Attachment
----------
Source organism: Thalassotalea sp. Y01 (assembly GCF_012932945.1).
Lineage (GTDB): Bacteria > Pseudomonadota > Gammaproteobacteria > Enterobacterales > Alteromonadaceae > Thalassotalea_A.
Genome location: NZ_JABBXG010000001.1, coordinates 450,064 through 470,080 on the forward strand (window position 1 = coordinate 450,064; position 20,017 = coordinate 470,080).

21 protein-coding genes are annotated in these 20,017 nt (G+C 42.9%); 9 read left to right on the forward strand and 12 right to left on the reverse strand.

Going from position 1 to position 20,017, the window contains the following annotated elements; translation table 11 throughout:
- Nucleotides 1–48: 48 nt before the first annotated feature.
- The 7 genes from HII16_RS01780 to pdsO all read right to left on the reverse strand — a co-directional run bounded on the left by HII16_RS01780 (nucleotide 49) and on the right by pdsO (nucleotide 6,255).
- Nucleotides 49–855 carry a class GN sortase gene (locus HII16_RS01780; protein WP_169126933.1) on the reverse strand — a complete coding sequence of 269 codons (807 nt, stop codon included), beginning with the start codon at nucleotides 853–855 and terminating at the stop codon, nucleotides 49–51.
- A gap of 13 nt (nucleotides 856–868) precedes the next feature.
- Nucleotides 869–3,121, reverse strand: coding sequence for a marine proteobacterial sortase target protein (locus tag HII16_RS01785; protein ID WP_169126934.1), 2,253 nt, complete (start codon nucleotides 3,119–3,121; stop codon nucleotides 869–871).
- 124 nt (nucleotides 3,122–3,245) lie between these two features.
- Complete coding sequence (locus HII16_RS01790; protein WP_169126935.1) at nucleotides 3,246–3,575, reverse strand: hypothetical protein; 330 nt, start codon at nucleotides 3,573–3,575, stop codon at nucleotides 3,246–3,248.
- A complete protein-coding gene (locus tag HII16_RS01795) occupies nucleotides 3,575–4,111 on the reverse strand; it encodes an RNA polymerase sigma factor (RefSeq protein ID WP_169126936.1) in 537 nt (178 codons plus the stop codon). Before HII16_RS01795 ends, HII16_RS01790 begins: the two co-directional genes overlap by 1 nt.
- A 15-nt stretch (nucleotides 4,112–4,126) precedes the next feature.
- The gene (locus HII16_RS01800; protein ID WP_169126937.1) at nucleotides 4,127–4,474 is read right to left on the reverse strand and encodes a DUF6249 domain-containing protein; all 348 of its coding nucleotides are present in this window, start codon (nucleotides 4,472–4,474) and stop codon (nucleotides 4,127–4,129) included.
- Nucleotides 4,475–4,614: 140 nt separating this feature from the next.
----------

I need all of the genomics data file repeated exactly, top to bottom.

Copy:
Source organism: Thalassotalea sp. Y01 (assembly GCF_012932945.1).
Lineage (GTDB): Bacteria > Pseudomonadota > Gammaproteobacteria > Enterobacterales > Alteromonadaceae > Thalassotalea_A.
Genome location: NZ_JABBXG010000001.1, coordinates 450,064 through 470,080 on the forward strand (window position 1 = coordinate 450,064; position 20,017 = coordinate 470,080).

21 protein-coding genes are annotated in these 20,017 nt (G+C 42.9%); 9 read left to right on the forward strand and 12 right to left on the reverse strand.

Going from position 1 to position 20,017, the window contains the following annotated elements; translation table 11 throughout:
- Nucleotides 1–48: 48 nt before the first annotated feature.
- The 7 genes from HII16_RS01780 to pdsO all read right to left on the reverse strand — a co-directional run bounded on the left by HII16_RS01780 (nucleotide 49) and on the right by pdsO (nucleotide 6,255).
- Nucleotides 49–855 carry a class GN sortase gene (locus HII16_RS01780; protein WP_169126933.1) on the reverse strand — a complete coding sequence of 269 codons (807 nt, stop codon included), beginning with the start codon at nucleotides 853–855 and terminating at the stop codon, nucleotides 49–51.
- A gap of 13 nt (nucleotides 856–868) precedes the next feature.
- Nucleotides 869–3,121, reverse strand: coding sequence for a marine proteobacterial sortase target protein (locus tag HII16_RS01785; protein ID WP_169126934.1), 2,253 nt, complete (start codon nucleotides 3,119–3,121; stop codon nucleotides 869–871).
- 124 nt (nucleotides 3,122–3,245) lie between these two features.
- Complete coding sequence (locus HII16_RS01790; protein WP_169126935.1) at nucleotides 3,246–3,575, reverse strand: hypothetical protein; 330 nt, start codon at nucleotides 3,573–3,575, stop codon at nucleotides 3,246–3,248.
- A complete protein-coding gene (locus tag HII16_RS01795) occupies nucleotides 3,575–4,111 on the reverse strand; it encodes an RNA polymerase sigma factor (RefSeq protein ID WP_169126936.1) in 537 nt (178 codons plus the stop codon). Before HII16_RS01795 ends, HII16_RS01790 begins: the two co-directional genes overlap by 1 nt.
- A 15-nt stretch (nucleotides 4,112–4,126) precedes the next feature.
- The gene (locus HII16_RS01800; protein ID WP_169126937.1) at nucleotides 4,127–4,474 is read right to left on the reverse strand and encodes a DUF6249 domain-containing protein; all 348 of its coding nucleotides are present in this window, start codon (nucleotides 4,472–4,474) and stop codon (nucleotides 4,127–4,129) included.
- Nucleotides 4,475–4,614: 140 nt separating this feature from the next.